On 23rd April, the Government announced new measures to safeguard the UK high street against aggressive debt recovery actions during the pandemic. Statutory demands and winding up petitions will be voided for commercial tenants. Legislation will also be brought forward to prevent landlords using commercial rent arrears recovery (CRAR) unless 90 days or more of unpaid rent is owed.
The best course of action is to approach your landlord (jointly with other tenants, if possible) to agree a rent holiday or concession. Landlords have an interest in retention of good tenants to protect their long-term interests and investment value, so should be happy to help. Here’s the latest on rent concessions put to landlords in retail.
If your premises are in a shopping centre or building which the landlord closes, then rent and service charge payments should be suspended until the building/centre is reopened and you can use your premises again.
What if I can’t pay my business rates?
Businesses in the retail, hospitality and leisure sectors as well as nursery businesses in England will not have to pay business rates for the 2020/21 tax year. Business in these sectors don’t need to take any action, Local Authorities will simply apply the holiday to their bills. Businesses in these sectors will also receive a cash grant of:
- £10,000 per property having a rateable value upto £15,000; and
- £25,000 per property having a rateable value greater than £15,000 and less than £51,000;
Will my insurance cover any expenses?
You should check your business interruption insurance, but impact of the Covid-19 is unlikely to be covered.
Can I terminate my lease?
Check the lease for break rights, or frustration/breach of landlord’s covenant for quiet enjoyment and seek our advice if you are unsure.
Can my landlord increase my rent?
Check the rent review provisions in your lease and talk to us if the rent is due to be reviewed soon.
What if I am currently under an obligation to do works?
Negotiate with your landlord to extend deadlines for works; both start and finish dates.
What if I am currently negotiating to take new premises?
You are in an excellent position as landlords will be very keen to attract new tenants at this time. Critically, do not agree to pay rent until you have been able to fit out and occupy the premises for your business. We can talk over what other concessions might be appropriate.
What if my lease is about to end?
The construction industry is in a state of flux at the moment, pending new government proposals. You should therefore ensure that you have photographic evidence of the condition of the premises when you leave. This will be useful if there is any claim for dilapidation’s, which is a very technical area needing specialist input.
Commercial pressures arising from the Covid-19 crisis could readily lead to disputes between businesses. What are your options?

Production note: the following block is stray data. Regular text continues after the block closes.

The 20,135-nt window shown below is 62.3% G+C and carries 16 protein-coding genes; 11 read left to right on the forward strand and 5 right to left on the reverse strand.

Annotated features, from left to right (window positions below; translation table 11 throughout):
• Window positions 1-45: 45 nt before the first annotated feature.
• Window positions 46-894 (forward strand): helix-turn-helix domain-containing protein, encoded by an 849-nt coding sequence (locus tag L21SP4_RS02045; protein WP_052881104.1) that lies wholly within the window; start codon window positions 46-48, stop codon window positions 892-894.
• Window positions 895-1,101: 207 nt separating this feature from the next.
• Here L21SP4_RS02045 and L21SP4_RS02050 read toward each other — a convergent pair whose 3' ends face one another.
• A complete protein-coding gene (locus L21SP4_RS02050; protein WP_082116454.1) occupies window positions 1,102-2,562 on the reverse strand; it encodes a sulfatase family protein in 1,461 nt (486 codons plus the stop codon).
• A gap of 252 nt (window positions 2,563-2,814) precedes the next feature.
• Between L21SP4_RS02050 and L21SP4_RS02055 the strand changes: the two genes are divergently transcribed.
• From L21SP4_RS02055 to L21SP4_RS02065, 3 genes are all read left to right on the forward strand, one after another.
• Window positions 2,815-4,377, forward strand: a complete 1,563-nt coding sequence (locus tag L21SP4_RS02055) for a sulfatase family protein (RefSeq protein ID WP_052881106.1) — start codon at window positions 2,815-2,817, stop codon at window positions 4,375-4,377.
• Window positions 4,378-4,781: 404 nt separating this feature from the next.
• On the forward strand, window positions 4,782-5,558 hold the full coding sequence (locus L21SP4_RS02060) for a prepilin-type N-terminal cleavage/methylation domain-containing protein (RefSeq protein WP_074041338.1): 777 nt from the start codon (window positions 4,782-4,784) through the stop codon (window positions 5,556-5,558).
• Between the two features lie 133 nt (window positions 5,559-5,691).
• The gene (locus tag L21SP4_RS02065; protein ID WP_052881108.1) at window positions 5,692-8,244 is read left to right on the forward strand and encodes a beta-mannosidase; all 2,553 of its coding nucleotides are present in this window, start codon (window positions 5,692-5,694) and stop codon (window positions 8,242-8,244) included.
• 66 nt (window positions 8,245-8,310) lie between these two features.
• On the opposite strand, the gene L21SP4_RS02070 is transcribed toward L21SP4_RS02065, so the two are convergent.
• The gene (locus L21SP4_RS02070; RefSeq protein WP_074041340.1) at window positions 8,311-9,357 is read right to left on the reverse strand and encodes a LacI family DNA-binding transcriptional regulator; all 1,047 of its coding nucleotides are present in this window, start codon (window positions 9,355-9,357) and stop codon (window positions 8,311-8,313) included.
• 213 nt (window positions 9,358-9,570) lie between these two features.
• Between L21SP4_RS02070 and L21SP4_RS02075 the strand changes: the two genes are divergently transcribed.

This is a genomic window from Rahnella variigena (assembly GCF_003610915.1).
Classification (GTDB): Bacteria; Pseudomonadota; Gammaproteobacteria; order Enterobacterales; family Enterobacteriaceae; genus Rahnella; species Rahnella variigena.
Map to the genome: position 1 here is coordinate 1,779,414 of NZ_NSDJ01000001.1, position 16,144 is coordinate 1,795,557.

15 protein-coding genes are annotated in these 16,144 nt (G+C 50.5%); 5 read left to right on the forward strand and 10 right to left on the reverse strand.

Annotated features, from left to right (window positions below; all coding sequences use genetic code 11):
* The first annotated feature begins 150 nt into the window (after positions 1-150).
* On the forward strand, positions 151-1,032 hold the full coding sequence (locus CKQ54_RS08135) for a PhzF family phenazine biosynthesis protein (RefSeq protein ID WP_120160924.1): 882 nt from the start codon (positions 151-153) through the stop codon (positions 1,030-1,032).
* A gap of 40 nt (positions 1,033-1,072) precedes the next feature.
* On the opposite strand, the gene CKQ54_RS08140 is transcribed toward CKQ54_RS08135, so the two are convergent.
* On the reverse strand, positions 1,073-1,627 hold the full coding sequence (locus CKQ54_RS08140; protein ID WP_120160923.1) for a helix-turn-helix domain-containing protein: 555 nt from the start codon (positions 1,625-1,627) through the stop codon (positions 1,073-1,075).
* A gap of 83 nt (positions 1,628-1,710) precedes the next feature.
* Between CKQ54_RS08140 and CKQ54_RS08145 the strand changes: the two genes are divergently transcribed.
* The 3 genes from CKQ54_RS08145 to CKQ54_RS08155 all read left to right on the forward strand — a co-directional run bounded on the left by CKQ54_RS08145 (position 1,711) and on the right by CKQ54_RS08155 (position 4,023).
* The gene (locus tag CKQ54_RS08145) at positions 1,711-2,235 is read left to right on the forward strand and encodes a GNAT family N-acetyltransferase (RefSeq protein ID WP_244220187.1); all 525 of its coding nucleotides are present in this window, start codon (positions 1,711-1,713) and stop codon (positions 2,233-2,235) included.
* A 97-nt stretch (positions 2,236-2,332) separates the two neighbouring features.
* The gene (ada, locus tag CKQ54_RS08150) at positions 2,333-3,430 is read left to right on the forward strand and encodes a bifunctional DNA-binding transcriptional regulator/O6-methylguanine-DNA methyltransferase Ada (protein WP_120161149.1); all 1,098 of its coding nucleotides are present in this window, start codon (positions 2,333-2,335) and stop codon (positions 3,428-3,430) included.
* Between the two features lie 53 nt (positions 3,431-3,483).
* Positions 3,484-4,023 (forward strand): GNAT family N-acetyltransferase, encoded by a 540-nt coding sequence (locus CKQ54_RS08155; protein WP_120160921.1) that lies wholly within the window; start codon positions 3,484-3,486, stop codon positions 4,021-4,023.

First up, if at all possible, our best advice is to look for ways to resolve the dispute by mutual agreement and document the compromise you’ve reached so everyone is clear going forward and there are no disputes about what resolution you’ve reached.
If this is unrealistic, you may wish to look to more formal dispute resolution, the most common of which are:
- Court action
The main difference between mediation and arbitration is that with mediation the parties have the decision-making power whereas with arbitration it’s the neutral third party who makes the decision. Both can be very effective at resolving disputes, can be done cost-effectively remotely and can deliver swift outcomes. It’s been estimated that approximately 80% of mediations result in a settlement – a very high success rate
Meanwhile, court action remains an option yet it can be a slower and more expensive process. This is true at the best of times, the Covid -19 crisis is likely to cause greater delays.
If this is an area you wish to explore, we’d be happy to talk. We have an expert Mediator/Arbitrator on the team. Yet if you prefer to escalate a matter through the courts, we can connect you to specialists in our network.
With many businesses seeing their top line decline, managing cashflow is an immediate concern.
What must I pay and what should I pay?
Stress test your financials under a number of different scenarios to give you an idea of your future cash position. Hope for the best but plan for the worst. Defer and prioritise. Our sister company, the FD Centre provides some great advice and offers free scenario planning calls for those that need help.
For example: look to take advantage of HMRC’s Time to Pay (TTP) system where VAT and PAYE can be deferred over several months. HMRC may also entertain corporate tax deferment. They key thing is to start talking to HMRC now. You do not need to miss a deadline, only to have an outstanding liability with HMRC to access a TTP arrangement. Note: for all businesses, Q1 VAT payments have been deferred with immediate effect. There will be no payments between now and the end of June. Businesses have until April 2021 to pay this back, easing cash flow immediately. However, if you pay by DD and wish not to pay, you should cancel the DD.